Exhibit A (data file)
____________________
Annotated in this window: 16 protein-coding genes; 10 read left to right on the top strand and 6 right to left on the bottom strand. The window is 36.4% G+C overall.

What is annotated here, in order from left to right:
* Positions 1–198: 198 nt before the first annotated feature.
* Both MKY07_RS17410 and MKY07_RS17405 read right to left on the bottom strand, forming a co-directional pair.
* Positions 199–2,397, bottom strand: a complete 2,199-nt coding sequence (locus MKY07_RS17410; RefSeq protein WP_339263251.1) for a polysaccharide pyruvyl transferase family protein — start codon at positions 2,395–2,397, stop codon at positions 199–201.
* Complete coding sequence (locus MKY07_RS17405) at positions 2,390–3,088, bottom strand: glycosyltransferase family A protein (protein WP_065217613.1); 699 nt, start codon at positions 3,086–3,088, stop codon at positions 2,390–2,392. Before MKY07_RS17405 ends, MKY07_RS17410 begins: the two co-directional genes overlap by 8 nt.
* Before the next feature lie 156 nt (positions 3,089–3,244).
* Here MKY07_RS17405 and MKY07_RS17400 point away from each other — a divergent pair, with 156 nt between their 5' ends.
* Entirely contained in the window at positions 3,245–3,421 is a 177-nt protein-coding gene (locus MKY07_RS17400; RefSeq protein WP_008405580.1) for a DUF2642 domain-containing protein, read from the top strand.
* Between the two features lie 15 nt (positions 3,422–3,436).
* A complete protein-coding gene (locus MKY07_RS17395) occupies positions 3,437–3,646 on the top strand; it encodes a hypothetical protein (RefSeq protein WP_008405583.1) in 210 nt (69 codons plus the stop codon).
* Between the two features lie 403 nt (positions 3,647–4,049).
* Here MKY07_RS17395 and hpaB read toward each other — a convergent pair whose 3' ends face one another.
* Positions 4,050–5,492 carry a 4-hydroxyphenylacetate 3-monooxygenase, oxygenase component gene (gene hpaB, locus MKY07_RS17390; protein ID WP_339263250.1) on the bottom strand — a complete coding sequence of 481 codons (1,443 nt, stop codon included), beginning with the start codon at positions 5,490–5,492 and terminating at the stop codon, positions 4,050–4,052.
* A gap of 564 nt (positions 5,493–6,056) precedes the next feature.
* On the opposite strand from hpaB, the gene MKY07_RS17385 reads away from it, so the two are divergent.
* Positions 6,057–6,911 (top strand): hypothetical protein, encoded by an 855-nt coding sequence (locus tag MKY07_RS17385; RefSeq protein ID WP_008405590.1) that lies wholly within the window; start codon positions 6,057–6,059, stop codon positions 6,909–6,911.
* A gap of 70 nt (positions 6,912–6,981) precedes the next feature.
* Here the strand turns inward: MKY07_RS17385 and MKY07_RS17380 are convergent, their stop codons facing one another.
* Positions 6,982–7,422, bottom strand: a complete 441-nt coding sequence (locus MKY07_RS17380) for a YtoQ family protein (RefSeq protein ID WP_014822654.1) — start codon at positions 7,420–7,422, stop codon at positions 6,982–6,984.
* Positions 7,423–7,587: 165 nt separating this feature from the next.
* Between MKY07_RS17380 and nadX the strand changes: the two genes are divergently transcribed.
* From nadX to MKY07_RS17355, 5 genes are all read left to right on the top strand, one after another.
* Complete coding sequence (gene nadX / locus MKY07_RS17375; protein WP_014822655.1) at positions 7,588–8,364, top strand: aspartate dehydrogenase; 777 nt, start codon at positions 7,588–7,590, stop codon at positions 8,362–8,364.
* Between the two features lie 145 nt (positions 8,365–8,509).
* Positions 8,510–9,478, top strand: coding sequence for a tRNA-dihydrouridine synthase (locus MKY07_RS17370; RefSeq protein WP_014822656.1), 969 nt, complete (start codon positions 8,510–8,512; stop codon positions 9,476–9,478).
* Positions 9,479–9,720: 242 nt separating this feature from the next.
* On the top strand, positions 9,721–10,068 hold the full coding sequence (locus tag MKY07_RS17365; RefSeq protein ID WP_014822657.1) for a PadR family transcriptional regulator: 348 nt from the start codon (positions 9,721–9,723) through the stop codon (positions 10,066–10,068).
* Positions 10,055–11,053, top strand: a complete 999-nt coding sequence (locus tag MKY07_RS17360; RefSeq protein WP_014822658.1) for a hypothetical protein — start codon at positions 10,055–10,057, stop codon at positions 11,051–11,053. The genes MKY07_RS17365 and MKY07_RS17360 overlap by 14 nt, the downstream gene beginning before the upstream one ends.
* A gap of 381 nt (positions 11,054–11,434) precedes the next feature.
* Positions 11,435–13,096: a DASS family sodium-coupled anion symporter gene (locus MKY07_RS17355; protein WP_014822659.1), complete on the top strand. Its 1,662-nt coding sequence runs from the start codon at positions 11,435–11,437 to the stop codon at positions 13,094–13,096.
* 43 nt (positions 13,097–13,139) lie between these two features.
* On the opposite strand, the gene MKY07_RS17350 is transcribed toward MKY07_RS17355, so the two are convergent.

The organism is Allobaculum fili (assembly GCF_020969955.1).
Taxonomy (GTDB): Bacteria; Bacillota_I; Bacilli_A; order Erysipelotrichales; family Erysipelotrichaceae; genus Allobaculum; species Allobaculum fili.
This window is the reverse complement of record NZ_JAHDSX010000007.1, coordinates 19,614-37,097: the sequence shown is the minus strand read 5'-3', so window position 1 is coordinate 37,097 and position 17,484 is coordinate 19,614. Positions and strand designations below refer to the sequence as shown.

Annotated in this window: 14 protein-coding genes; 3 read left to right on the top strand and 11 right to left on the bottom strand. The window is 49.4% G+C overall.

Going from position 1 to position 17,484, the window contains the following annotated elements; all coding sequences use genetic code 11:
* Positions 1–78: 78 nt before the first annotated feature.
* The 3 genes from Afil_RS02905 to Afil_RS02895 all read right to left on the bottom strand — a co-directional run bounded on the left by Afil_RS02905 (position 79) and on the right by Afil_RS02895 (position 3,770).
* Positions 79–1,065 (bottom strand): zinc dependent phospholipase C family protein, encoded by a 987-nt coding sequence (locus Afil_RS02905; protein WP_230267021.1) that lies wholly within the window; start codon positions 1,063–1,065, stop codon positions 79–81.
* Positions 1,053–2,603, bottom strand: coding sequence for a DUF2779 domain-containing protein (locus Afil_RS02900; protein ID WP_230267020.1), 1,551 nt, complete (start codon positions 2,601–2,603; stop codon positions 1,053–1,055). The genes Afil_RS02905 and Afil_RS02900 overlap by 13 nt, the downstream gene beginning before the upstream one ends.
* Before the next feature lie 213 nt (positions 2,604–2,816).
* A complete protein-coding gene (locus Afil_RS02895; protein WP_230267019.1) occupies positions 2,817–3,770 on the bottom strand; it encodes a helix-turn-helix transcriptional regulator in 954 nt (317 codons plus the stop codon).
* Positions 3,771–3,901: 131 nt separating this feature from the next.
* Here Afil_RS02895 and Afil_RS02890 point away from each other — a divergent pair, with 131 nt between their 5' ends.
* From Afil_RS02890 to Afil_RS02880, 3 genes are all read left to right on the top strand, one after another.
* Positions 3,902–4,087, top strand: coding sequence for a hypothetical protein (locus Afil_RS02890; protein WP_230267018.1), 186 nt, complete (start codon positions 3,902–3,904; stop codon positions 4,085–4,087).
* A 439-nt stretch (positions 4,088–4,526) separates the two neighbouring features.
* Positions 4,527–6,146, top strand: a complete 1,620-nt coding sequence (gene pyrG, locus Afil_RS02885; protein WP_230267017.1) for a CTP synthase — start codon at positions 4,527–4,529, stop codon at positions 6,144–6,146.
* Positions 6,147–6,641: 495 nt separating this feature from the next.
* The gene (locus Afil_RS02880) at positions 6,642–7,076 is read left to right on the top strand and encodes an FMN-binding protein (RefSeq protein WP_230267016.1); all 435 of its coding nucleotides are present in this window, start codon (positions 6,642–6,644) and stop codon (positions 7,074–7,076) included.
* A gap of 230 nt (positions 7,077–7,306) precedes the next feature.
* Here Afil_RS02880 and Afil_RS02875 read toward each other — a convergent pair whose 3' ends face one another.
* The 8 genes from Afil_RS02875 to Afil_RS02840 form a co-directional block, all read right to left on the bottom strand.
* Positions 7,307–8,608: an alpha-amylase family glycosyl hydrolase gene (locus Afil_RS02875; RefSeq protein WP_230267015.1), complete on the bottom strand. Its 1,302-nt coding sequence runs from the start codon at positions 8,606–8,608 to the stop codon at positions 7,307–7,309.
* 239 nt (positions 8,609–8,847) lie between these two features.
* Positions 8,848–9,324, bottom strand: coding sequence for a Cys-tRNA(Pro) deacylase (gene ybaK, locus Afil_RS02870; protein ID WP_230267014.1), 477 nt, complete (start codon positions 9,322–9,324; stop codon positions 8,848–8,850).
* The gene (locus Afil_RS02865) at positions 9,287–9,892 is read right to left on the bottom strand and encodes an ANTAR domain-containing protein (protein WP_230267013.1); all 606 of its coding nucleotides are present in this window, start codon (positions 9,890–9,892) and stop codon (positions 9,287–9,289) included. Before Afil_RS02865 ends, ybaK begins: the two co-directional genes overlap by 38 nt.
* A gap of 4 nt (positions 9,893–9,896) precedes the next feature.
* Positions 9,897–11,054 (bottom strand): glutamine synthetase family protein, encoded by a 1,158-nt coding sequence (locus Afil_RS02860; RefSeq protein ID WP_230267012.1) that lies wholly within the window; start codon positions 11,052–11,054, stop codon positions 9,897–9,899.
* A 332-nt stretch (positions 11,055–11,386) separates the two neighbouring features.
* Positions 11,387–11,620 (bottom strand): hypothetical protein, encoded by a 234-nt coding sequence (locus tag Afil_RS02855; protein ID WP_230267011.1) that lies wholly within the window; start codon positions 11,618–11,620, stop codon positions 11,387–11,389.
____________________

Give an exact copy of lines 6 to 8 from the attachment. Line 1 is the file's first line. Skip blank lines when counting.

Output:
* Complete coding sequence (locus MKY07_RS17405) at positions 2,390–3,088, bottom strand: glycosyltransferase family A protein (protein WP_065217613.1); 699 nt, start codon at positions 3,086–3,088, stop codon at positions 2,390–2,392. Before MKY07_RS17405 ends, MKY07_RS17410 begins: the two co-directional genes overlap by 8 nt.
* Before the next feature lie 156 nt (positions 3,089–3,244).
* Here MKY07_RS17405 and MKY07_RS17400 point away from each other — a divergent pair, with 156 nt between their 5' ends.